In the current study, we have chosen to use the Setaria model system, consisting of a developmentally plastic wild ancestor (S. viridis, green foxtail) and a domesticated descendant (Setaria italica, foxtail millet) (Brutnell et al., 2015). This study provides the first examination of possible effects of domestication upon the root and rhizosphere microbiomes in the genus Setaria. One previous study has investigated the rhizosphere microbiomes of several S. italica cultivars and in two locations (Jin et al., 2017). This investigation demonstrated that microhabitats and geographic location shape foxtail millet root microbial communities, but did not test for any possible role of host genetics on the root microbiome. The current study, in contrast, describes the different prokaryotic communities inside the root, on the root surface and in the surrounding rhizosphere. The results indicate that the domesticated and wild species differ in their microbes by plant genotype, but also show extensive variability in their microbiomes in replicated trials in the greenhouse and field. Six endophyte microbiome communities are identified in the greenhouse, of which four are primarily associated with S. italica.

Materials and Methods

Plant Growth Conditions and Microbial Sampling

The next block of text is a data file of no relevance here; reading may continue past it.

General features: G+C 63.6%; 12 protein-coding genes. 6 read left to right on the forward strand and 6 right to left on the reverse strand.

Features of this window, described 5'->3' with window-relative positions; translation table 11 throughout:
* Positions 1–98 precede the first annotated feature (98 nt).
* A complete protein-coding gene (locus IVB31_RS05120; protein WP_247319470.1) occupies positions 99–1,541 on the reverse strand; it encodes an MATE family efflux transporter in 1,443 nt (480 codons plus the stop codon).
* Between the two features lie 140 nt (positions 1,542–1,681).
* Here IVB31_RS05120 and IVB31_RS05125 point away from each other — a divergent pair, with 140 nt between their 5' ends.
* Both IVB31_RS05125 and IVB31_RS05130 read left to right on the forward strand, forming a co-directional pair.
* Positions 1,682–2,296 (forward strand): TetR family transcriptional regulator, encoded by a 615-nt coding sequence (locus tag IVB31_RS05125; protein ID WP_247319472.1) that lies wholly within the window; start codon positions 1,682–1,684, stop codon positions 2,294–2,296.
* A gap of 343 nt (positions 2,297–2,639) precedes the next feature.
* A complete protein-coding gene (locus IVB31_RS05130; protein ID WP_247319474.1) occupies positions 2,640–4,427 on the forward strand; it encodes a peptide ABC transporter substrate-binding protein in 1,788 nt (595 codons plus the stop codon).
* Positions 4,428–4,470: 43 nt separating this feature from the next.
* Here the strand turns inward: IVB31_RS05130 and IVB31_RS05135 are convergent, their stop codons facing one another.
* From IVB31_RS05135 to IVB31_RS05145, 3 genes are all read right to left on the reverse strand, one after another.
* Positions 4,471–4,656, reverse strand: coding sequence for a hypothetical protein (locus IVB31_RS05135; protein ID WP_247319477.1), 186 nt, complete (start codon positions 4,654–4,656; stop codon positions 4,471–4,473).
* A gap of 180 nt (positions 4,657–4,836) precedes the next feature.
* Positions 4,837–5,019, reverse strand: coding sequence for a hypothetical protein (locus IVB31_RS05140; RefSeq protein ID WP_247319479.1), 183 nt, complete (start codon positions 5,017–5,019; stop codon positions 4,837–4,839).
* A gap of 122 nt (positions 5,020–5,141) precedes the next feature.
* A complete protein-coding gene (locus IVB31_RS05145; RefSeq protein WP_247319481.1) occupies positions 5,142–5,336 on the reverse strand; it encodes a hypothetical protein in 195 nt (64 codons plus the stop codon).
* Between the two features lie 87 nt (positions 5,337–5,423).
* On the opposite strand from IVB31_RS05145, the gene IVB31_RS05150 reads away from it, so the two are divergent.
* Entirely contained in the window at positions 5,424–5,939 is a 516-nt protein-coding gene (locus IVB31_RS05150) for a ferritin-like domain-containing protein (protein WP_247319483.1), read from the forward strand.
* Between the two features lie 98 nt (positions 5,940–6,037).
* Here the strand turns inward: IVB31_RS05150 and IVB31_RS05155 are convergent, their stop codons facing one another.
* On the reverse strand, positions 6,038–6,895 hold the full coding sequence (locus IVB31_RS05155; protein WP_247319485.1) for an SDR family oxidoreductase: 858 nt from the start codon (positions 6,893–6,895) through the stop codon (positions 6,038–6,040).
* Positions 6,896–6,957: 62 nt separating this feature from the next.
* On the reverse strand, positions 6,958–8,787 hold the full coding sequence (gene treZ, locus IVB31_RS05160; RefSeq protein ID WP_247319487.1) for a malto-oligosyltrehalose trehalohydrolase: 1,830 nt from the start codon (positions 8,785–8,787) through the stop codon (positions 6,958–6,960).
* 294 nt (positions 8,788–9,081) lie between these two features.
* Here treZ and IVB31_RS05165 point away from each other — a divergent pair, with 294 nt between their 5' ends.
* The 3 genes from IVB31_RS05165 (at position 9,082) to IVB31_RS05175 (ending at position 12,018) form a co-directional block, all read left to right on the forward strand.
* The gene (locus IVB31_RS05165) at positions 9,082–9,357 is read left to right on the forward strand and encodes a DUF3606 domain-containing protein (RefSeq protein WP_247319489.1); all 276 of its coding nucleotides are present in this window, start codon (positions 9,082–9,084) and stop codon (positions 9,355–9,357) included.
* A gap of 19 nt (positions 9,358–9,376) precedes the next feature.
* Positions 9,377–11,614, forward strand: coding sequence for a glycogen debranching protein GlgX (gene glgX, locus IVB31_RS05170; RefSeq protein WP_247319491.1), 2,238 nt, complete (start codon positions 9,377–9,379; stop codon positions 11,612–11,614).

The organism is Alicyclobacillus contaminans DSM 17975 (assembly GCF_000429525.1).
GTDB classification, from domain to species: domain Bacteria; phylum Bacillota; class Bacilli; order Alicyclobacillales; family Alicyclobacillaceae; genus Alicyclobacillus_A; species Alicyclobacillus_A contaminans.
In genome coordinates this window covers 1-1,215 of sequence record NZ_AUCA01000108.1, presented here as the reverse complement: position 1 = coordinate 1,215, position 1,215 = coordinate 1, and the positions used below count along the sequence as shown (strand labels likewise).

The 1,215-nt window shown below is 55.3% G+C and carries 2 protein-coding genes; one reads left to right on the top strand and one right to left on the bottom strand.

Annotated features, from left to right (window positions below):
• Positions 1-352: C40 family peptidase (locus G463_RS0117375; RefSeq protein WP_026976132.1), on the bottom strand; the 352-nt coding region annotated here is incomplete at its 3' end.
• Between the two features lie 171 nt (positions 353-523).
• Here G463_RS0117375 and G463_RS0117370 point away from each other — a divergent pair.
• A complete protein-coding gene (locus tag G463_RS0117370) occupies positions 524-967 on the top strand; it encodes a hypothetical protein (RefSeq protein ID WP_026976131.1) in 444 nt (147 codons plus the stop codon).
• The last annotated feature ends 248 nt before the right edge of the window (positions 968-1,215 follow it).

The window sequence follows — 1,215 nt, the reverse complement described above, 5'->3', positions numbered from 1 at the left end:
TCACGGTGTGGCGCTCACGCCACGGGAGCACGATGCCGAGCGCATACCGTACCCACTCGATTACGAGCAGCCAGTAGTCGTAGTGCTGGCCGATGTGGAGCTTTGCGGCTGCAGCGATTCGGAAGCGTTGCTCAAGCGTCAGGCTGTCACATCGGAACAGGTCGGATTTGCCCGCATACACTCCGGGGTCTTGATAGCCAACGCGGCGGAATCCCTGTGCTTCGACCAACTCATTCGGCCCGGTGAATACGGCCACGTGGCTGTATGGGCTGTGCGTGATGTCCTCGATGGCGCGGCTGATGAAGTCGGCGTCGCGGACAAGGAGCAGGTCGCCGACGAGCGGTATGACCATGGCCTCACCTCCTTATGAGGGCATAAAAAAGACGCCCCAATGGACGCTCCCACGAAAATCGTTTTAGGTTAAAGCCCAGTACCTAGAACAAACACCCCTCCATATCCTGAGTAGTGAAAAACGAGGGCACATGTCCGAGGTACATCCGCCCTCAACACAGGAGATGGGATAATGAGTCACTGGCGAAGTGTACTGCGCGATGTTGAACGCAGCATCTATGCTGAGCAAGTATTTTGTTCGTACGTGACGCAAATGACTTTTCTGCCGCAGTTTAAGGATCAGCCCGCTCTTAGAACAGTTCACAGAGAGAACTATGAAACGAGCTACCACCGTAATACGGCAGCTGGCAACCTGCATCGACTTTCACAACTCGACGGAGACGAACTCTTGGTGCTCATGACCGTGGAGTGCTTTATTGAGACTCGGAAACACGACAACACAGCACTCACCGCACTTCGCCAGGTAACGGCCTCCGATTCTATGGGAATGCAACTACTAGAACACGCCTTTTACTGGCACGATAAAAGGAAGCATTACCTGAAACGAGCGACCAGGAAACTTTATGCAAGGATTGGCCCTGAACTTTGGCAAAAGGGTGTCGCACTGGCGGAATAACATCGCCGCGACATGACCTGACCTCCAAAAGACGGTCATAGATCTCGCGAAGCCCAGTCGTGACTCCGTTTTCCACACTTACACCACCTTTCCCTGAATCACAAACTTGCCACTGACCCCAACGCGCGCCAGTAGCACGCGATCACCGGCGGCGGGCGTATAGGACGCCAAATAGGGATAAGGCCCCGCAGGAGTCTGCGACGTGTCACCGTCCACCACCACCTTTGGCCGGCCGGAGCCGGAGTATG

Seeds from six accessions of S. italica (Yugu1, B100, 129-86, 84-96, 15-96, and 130-96) and four accessions of S. viridis [A10, SV9-2 (PI212625), PI230135, and 4-V (UMDEL)] were obtained from Prof. Katrien Devos. These seeds were collected from various field locations and USDA GRIN and multiplied in the University of Georgia Plant Biology Greenhouse by standard methods used for self-pollinated crops (Devos et al., 1998; Bennetzen et al., 2012; Mauro-Herrera et al., 2013; Schroder et al., 2017). The seeds were surface sterilized with 8% sodium hypochlorite (Bioworld, United States) for 10 min, followed by three rinses with sterile distilled water. Previous studies demonstrated that the disinfection of seed with 2-5% sodium hypochlorite solution eliminated any surface fungal or bacterial cells and spores (Sauer and Burroughs, 1986; Chun et al., 1997). Seed were germinated in circular-section pots (10″ in diameter and 10″ high) containing a 2:1 mixture of field soil collected from the University of Georgia farm in Bogart, GA and sand. The sand and soil mixture was steamed for 30 min. Setaria plants were grown in a greenhouse (with a 14 h photo-period and day-night temperatures of 26–20°C) and watered daily to approximately 70% soil water holding capacity. Each genotype was grown in three pots with each pot having three seedlings and the pots were randomly arranged. Neither pot location nor orientation were rotated on any specific schedule. Plants were grown for 30 days before the roots were harvested for metagenomic analyses.